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Protecting Our National Parks for Another 100 Years

Climate
Protecting Our National Parks for Another 100 Years

By Jillian Mackenzie

"Europe has cathedrals. We have national parks," said Stephen Saunders, president of the Rocky Mountain Climate Organization, neatly capturing the significance of these 59 national treasures, which include important monuments as well as parklands. But as we honor their majesty on this 100th anniversary of the National Park Service, we must also recognize and address the biggest threats to our natural versions of Notre Dame.

Fort Jefferson in the Dry Tortugas National Park, Florida.Deatonphotos / Shutterstock

Climate Change

"We have never before lost a national park," Saunders said. "But we are on track now to lose some to higher seas."

New York's Ellis Island, part of the Statue of Liberty National Monument and Dry Tortugas, the 100-square-mile national park off Key West, are just above sea level. Thanks to heat-trapping pollution, which warms and expands ocean waters, "these parks are at risk of being submerged and disappearing—not just in storm surges, but entirely," Saunders said.

That pollution also puts our parks at risk for uncharacteristically fierce wildfires.

"Hotter, drier conditions mean more intense fires that can permanently change forest to scrubland in beloved landscapes like Yosemite," noted Niel Lawrence, the Natural Resources Defense Council's (NRDC) senior expert on federal forestlands.

Funding Struggles

The enjoyment of national parks is at a record-breaking level, with a predicted 315 million visitors this year (up from 307 million in 2015). While that seems like happy news, the parks are straining under the pressure.

"There is a $12 billion backlog of unfunded projects," said Ani Kame'enui, director of legislation and policy at the National Parks Conservation Association. "There are cracks in the Washington Monument, potholes at Glacier National Park, nonworking faucets at the Grand Canyon—the list goes on."

On the surface, the most recent government spending bill, passed by the House this summer, seems like an environmental win. It proposes a $2.9 billion budget for the National Parks Service for 2017, which is $79 million more than the previous year's allocation. But look closer, Kame'enui said and you'll see not only that the money is shy of the funds needed to address the backlog, but that tacked on to the bill are a pile of policy riders that undermine the natural resources national parks aim to protect. "For instance, the bill includes provisions to prevent implementation of the Stream Protection Rule, a measure to improve the health of communities near streams from the mountains of West Virginia to the valleys of Tennessee," she said.

Well pads along Little Missouri River with Theodore Roosevelt National Park in background.Chris Boyer / Kestrel Aerial Services, Inc.

Fossil Fuel Extraction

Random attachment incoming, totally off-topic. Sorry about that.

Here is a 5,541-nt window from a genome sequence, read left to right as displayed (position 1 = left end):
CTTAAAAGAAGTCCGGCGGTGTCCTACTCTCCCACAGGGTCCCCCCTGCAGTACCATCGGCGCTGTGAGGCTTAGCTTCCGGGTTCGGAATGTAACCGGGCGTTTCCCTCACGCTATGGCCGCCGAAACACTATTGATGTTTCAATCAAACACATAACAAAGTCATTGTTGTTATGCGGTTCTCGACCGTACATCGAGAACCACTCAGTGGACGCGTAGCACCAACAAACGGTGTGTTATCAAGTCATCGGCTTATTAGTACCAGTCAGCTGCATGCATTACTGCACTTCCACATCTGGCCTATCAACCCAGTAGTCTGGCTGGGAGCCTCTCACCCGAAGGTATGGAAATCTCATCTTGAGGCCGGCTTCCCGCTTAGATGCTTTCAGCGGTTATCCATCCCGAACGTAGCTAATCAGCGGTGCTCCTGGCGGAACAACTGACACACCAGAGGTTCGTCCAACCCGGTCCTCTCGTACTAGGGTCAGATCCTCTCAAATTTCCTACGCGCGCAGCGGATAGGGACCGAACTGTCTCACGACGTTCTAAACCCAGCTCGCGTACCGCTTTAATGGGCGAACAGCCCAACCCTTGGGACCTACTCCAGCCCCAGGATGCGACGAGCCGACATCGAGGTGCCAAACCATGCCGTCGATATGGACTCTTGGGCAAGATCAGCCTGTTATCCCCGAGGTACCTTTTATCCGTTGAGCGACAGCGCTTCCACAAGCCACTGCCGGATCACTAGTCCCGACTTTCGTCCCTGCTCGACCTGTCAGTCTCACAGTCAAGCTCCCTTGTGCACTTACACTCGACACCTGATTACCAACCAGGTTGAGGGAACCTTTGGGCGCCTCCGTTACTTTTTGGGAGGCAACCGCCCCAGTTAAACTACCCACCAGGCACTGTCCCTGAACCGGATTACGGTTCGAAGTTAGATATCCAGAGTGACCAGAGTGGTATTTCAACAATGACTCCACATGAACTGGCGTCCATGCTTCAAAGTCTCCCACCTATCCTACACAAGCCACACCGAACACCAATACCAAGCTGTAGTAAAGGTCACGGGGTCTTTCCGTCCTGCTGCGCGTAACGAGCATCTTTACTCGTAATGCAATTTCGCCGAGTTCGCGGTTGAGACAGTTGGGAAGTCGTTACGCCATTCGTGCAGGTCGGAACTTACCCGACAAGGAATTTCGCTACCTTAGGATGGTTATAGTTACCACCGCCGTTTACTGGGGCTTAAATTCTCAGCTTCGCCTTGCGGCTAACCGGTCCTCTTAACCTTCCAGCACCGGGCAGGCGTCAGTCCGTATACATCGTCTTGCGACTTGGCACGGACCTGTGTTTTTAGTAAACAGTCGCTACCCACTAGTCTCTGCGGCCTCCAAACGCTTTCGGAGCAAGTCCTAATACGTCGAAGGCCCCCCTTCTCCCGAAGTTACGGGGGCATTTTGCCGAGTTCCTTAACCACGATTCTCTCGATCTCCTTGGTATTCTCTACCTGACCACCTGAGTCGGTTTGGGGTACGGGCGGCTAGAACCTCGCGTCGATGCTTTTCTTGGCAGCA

Areas near national parks are continually subject to the pollution and environmental damage that comes with dirty energy projects, such as oil drilling in the Bakken formation near North Dakota's Theodore Roosevelt National Park; a large coal mine outside Utah's Bryce Canyon National Park; and oil and gas drilling around the boundaries of Canyonlands, also in Utah. Big Cypress National Preserve, which recharges aquifers that supply drinking water to much of southern Florida and serves as a watershed for Everglades National Park, is facing threats from extensive oil and gas exploration in pristine wetland areas in the preserve.

Theodore Roosevelt National Park

"Oil exploration has historically happened in Big Cypress preserve," said Alison Kelly, a staff attorney with NRDC. "But now an oil company is starting one of the largest explorations ever proposed in a national park unit." The first phase of the four-phase project was just approved, though it is being contested by a lawsuit filed by NRDC and other environmental groups.

Mount Gould is a peak on the Continental Divide in Glacier National Park.Wikipedia

Antigovernment Extremists

Long-standing disputes over whether the federal government has the right to own and manage land in the West have boiled over in recent years. In 2014, Nevada rancher Cliven Bundy led an armed standoff against Bureau of Land Management (BLM) officers; they were trying to confiscate his cattle because he'd refused to pay BLM fees dating back to 1993 for illegally grazing the animals on protected land.

In 2015 his son, Ammon Bundy, led a 40-day occupation of Malheur National Wildlife Refuge in Harney County, Oregon, in support of ranchers Dwight and Steven Hammond, a father and son who were convicted of arson for lighting fires on BLM-managed land where they had leased grazing privileges for their cattle. The Hammonds' attorney said the Bundys did not speak for them, but regardless, the standoff seemed aimed to galvanize opposition to federal control of land. As the local sheriff said in a statement at the time, "These men had alternative motives, to attempt to overthrow the county and federal government in hopes to spark a movement across the United States."

Sharon Buccino, director of NRDC's Land and Wildlife program, fears that national parks could be the next targets. "Our public lands are a place for us to unite and connect," she said. "Extremists like the Bundys seek to monopolize what belongs to us all for their own individual profit and glorify their own freedom at the expense of the freedom of others."

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